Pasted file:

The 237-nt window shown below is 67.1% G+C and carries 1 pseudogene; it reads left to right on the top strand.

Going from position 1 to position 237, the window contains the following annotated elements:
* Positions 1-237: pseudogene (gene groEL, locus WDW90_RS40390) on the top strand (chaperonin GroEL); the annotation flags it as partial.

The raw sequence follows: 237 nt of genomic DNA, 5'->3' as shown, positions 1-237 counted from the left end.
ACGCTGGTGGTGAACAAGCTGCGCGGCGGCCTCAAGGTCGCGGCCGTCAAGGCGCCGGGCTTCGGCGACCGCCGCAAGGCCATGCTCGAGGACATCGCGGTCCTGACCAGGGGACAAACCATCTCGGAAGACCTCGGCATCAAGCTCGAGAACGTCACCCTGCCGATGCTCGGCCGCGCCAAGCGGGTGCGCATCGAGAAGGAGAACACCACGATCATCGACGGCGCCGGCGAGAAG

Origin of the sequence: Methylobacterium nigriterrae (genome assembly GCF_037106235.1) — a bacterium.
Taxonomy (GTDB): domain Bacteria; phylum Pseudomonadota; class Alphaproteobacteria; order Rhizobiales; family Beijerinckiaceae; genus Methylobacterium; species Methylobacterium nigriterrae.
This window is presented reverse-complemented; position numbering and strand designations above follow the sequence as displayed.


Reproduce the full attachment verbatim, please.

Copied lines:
The 237-nt window shown below is 67.1% G+C and carries 1 pseudogene; it reads left to right on the top strand.

Going from position 1 to position 237, the window contains the following annotated elements:
* Positions 1-237: pseudogene (gene groEL, locus WDW90_RS40390) on the top strand (chaperonin GroEL); the annotation flags it as partial.

The raw sequence follows: 237 nt of genomic DNA, 5'->3' as shown, positions 1-237 counted from the left end.
ACGCTGGTGGTGAACAAGCTGCGCGGCGGCCTCAAGGTCGCGGCCGTCAAGGCGCCGGGCTTCGGCGACCGCCGCAAGGCCATGCTCGAGGACATCGCGGTCCTGACCAGGGGACAAACCATCTCGGAAGACCTCGGCATCAAGCTCGAGAACGTCACCCTGCCGATGCTCGGCCGCGCCAAGCGGGTGCGCATCGAGAAGGAGAACACCACGATCATCGACGGCGCCGGCGAGAAG

Origin of the sequence: Methylobacterium nigriterrae (genome assembly GCF_037106235.1) — a bacterium.
Taxonomy (GTDB): domain Bacteria; phylum Pseudomonadota; class Alphaproteobacteria; order Rhizobiales; family Beijerinckiaceae; genus Methylobacterium; species Methylobacterium nigriterrae.
This window is presented reverse-complemented; position numbering and strand designations above follow the sequence as displayed.